PA reconsiders deferment of Goldstone

PA Hamas exploiting Gol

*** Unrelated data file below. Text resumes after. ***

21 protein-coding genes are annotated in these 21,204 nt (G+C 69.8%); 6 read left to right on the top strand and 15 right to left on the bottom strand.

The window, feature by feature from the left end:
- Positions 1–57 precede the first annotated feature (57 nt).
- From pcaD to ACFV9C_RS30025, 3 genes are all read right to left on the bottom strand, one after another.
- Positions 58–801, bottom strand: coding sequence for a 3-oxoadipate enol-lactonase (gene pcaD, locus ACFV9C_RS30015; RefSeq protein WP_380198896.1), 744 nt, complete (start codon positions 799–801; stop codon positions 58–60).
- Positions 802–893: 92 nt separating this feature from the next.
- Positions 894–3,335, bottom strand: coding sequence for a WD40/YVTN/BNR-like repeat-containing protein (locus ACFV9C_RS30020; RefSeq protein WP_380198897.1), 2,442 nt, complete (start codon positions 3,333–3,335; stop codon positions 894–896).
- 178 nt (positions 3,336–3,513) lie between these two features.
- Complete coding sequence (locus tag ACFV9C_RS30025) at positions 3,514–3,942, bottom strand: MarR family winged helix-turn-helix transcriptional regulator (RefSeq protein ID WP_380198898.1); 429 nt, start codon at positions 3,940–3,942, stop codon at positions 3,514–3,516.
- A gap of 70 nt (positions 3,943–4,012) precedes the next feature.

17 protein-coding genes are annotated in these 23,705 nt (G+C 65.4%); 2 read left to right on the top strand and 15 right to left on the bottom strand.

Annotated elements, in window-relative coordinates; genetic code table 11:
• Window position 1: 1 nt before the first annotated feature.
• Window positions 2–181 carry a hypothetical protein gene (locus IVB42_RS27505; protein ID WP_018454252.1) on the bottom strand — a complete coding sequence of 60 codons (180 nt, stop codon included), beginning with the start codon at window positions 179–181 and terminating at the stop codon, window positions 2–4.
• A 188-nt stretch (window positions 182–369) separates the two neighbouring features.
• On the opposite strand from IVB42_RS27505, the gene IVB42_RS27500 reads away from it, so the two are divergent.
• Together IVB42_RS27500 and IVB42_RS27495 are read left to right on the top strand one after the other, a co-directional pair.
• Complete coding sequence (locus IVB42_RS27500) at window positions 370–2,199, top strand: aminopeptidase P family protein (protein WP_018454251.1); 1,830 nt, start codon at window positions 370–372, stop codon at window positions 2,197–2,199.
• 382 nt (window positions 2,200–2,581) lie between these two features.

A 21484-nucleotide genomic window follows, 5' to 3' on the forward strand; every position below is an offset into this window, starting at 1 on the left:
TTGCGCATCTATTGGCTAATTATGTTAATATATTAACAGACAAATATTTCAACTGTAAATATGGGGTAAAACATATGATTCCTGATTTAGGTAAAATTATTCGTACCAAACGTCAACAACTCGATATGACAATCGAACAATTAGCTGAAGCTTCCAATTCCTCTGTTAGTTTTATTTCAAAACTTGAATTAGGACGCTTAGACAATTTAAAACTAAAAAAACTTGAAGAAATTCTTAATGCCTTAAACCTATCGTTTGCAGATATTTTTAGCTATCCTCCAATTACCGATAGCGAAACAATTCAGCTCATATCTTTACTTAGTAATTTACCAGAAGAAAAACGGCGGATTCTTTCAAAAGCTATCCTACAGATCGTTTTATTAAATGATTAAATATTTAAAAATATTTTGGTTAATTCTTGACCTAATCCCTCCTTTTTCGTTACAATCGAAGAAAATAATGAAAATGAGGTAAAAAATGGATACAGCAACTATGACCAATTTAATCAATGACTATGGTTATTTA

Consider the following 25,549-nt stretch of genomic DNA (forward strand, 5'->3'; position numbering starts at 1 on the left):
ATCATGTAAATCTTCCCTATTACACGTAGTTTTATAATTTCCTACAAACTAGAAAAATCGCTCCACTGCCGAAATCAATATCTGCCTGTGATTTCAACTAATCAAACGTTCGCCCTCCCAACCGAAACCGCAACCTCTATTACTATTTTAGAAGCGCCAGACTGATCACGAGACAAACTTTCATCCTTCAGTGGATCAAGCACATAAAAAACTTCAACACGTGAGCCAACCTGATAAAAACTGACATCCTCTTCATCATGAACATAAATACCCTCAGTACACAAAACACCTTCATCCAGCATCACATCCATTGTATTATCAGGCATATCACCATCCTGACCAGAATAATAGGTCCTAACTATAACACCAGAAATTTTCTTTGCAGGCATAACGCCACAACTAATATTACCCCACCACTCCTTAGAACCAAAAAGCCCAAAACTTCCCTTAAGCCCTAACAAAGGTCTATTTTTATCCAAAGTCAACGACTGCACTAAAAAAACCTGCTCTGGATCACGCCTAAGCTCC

Israeli violence against Palestinians on the Temple Mount has prompted the Palestinian Authority to consider calling on the UN Human Rights Council to hold a special session to endorse the Goldstone Report, PLO Ambassador to the UN in Geneva Ibrahim Khraishi told The Jerusalem Post on Saturday. "We decided to use all the UN bodies after the latest Israeli [human rights] violations in Jerusalem," Khraishi said. Last week, in a surprise move, the PA decided to defer until March the UN Human Rights Council-planned endorsement of the report, which condemns IDF action in Gaza during Operation Cast Lead. Israel has said that the report is biased and flawed. The resolution called for the report to go both before the UN General Assembly and the Security Council. It asked the Security Council ask the International Criminal Court in The Hague to use the report to prosecute individual Israelis for alleged crimes against Palestinians in Gaza. The Palestinian public and the larger Arab world have harshly criticized Abbas for backing away from what would have been a certain victory at the council. Already by mid-week, the PA appeared to have changed its tune, when it supported a bid by Libya to bring the matter to the Security Council irrespective of the UN Human Rights Council, which ended its 12th session earlier this month. The Security Council rejected Libya's request for a special meeting to discuss the report, but agreed to move a regular Middle East debate from its scheduled date of October 20 to October 14. In the interim, the PA is considering asking the UN Human Rights Council to hold a special session to endorse the report. The situation has changed since last week, Khraishi said. Israeli actions against Palestinian worshipers on the Temple Mount have showed that it flouts human rights, he said. "We decided to [defer the resolution] and the next day Israelis acted against our people," Khraishi said. There have been repeated outbursts of violence in Jerusalem since last Sunday, sparked by false rumors spread among Palestinians of an attempt by Jewish extremists to harm the Islamic holy sites in the compound. Khraishi said Israel was violating human rights law by temporarily prohibiting Muslim men under 50 from entering the Temple Mount. "We want the international community to insist that Israel implement its obligations under international law," he said. He said that the PA was holding meetings, including with the US, before collecting signatures from 16 of the 47 member states of the UN Human Rights Council, so that a special session could be held. It was likely, he said, that the call for such a session could be issued as early as mid-week. The Foreign Ministry has refused to publicly comment on the matter. A spokesman for the Prime Minister's Office said the Goldstone Report came up during Prime Minister Binyamin Netanyahu's Friday meeting with US special envoy George Mitchell. Officials in Jerusalem, who did not want to be named, said that the backlash over the initial decision to delay the vote could unseat Abbas. "This could be a question of survival for Abbas," one official said. Two weeks ago, Israel warned the Palestinians that their desire to push international bodies such as the UN and the International Criminal Court to take action on the report threatened to undermine the peace process. On Saturday, officials in Jerusalem said that Israel had yet to decide if it would take the same tack this time. The government could also threaten to take steps with economic consequences, such as refusing to lift IDF checkpoints. It might also refuse to authorize the operation of a planned new Palestinian cellular network in the West Bank known as Wataniya. "The Palestinians can not wage war with us on one front and expect civility on the other," an official in Jerusalem said. The head of the Organization of the Islamic Conference, Ekmeleddin Ihsanoglu, a Turkish science historian, said earlier on Friday that his group would support Palestinian efforts to raise the report in the Geneva-based UN Human Rights Council that originally commissioned it. "You know that OIC countries and public opinion were saddened by the withdrawal [of the report]," Ihsanoglu told reporters in Geneva. PA Foreign Minister Riad Malki told reporters at UN headquarters on Thursday that Hamas was trying to take cynical advantage of a document that accused the IDF of possible war crimes in Gaza, to curry favor back home. "This clear crisis about the report proves that the Hamas position is really trying to exploit it, to its own favor, trying to take advantage of it, and really score points, rather than having a genuine principled position regarding the report," Malki said. AP contributed to this story.•